Gratitude is strongly associated with greater happiness. It helps people feel more positive emotions and relish good experiences, but gratitude doesn’t always have to come from joyous occasions. Sometimes life’s unkindness can turn into gratitude later. For example, rejection can be a stroke of good luck when you realize you’re better off; however, appreciating the bad can be challenging. Without a consistent gratitude practice, life’s good moments can seem hollow, and the tough moments can be even more difficult. Thankfully, with practice, gratitude is a skill that you can cultivate.
What is Gratitude, and Why is It Important?
The word gratitude derives from the Latin word gratia, which means grace, graciousness, or gratefulness (depending on the context). In some ways, gratitude encompasses all of these meanings. Simply put, gratitude is an appreciation for what you receive, tangible or intangible, direct or indirect.
A regular gratitude practice is strongly associated with feelings of contentment and peace. Some of the benefits of gratitude include:
Experience more positive emotions,
Create more awareness in everyday life
Regularly practicing gratitude doesn’t dissolve all of life’s worries, but it can relieve some pressure. In addition, some studies have suggested that a regular gratitude practice can aid physical aches and pains by reducing bodily inflammation, decreasing fatigue, and improving sleep quality.
10 Ways to Help You Practice Gratitude
Like any habit, regularly practicing gratitude can be tough. That’s why we’ve compiled ten simple ways to help you start (and keep!) your gratitude practice:
Observe: Even the smallest of things or moments might prompt gratitude. These small things can build a safety net of well-being over time, so pay attention!
Keep a gratitude journal: You can sharpen your observational skills by writing down your daily observations of gratitude. You can journal at the beginning of the day to remind yourself of all the positive things in your life (almost like putting on protective gear before going out to ride life’s roller coaster), or you can journal at the end of the day to help you reflect and find peace.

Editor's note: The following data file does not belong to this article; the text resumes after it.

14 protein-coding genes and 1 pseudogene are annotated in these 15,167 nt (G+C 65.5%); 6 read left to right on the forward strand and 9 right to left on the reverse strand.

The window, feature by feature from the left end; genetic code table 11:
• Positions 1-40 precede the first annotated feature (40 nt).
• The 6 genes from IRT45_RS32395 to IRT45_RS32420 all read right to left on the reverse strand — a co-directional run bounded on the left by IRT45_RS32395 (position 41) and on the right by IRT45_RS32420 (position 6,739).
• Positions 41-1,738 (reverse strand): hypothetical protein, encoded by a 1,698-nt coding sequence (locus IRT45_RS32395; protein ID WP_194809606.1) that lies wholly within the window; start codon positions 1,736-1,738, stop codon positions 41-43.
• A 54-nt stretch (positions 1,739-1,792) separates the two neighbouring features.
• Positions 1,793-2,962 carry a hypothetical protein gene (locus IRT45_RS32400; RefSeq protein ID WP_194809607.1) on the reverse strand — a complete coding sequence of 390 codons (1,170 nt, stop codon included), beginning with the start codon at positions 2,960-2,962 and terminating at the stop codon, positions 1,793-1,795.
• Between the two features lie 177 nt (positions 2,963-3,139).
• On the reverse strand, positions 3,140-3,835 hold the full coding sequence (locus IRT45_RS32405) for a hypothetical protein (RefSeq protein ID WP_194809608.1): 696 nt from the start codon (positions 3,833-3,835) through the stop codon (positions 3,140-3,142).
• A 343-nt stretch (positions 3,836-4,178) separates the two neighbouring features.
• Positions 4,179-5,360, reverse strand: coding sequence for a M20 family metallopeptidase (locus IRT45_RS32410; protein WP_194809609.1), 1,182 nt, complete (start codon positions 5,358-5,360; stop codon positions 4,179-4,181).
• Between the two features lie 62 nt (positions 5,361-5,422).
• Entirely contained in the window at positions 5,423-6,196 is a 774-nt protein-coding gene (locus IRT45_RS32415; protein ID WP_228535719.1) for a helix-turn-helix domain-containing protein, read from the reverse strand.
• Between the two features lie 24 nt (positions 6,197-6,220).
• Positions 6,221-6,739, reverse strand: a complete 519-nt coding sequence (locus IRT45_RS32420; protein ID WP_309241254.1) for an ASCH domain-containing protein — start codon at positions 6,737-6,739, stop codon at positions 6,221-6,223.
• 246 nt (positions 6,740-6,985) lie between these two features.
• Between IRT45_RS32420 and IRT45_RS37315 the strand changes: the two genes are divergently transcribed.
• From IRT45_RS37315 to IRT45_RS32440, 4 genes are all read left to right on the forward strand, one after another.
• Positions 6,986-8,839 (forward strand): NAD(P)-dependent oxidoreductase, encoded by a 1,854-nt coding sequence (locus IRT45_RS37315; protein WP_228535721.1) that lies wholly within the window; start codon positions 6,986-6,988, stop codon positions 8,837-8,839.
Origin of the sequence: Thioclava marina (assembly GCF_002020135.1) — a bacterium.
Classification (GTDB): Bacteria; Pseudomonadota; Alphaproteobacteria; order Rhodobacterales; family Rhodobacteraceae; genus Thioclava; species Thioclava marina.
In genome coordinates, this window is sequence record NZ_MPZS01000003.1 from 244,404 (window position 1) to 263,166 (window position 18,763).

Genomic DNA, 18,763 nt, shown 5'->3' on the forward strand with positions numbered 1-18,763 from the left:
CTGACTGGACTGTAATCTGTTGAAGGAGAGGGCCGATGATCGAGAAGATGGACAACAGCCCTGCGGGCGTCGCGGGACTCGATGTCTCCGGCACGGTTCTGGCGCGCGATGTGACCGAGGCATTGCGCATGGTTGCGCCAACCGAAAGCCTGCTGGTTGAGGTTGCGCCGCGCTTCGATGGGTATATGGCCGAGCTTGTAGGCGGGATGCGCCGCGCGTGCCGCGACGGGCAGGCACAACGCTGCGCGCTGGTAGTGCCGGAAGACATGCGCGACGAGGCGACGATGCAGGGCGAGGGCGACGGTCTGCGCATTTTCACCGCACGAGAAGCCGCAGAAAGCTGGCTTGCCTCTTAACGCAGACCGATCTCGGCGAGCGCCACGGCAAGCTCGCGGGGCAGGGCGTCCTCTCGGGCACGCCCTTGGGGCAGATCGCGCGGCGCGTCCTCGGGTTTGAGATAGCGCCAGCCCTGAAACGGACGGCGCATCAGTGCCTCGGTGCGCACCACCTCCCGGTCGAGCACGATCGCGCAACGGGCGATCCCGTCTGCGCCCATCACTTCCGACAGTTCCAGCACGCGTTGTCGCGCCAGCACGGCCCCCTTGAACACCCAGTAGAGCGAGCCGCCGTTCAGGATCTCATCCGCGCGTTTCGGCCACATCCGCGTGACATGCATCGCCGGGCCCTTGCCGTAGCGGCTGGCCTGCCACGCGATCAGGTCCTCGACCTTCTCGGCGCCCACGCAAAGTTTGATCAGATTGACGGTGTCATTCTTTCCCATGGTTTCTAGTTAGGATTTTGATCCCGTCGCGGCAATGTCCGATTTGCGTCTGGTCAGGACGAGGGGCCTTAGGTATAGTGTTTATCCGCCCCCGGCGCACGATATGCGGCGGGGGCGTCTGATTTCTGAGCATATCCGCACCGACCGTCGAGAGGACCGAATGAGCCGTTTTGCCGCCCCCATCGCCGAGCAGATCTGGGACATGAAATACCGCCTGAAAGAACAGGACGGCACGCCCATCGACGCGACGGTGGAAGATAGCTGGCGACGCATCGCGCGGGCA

Say “thank you” and mean it: Being more aware means you’ll experience others’ kindness to you in a whole new way. Make sure to let them know as often as you can.
Reflect on your growth: You can easily get bogged down in ruminating on past mistakes and failures. Instead, start reminding yourself how much you’ve grown from those experiences.
Create visual reminders for yourself: Because the two primary obstacles to gratefulness are forgetfulness and a lack of awareness, visual reminders can serve as cues to trigger thoughts of gratitude. Use a sticky note on your fridge to remind yourself to be grateful today.
Commit to an act of daily kindness for someone, or something, outside of yourself: Hold the door open for someone, pick up someone’s coffee tab, volunteer at an animal shelter, or even help a turtle get to the other side of the road unharmed- these can all be ways to act kindly to others.
Avoid gossiping and talking badly about others: Instead, confront relationships at work and in your life directly (but respectfully) as much as you can.
Practice mindfulness or meditation: Both practices help you live in the present.
Discuss your moments of gratitude: Family meal time is a great space to share stories of gratitude and encourage others to do the same.
Engage in Positive Social Media: If you have any social media accounts, try to engage in content that helps you feel relaxed and inspired instead of critical or judgemental of yourself.
Although the list above offers excellent ways to practice gratitude, it’s essential to find what works best for you so you can stick with it. The bottom line, whatever helps you slow down and appreciate life a little deeper, is a great start for a gratitude practice!
With November being National Gratitude Month, St. Andrew’s Family Fitness Plus invites you to participate in the FREE 7-day Gratitude Starter Journal! to help start a consistent gratitude practice, please visit our website to download your Gratitude Journal today!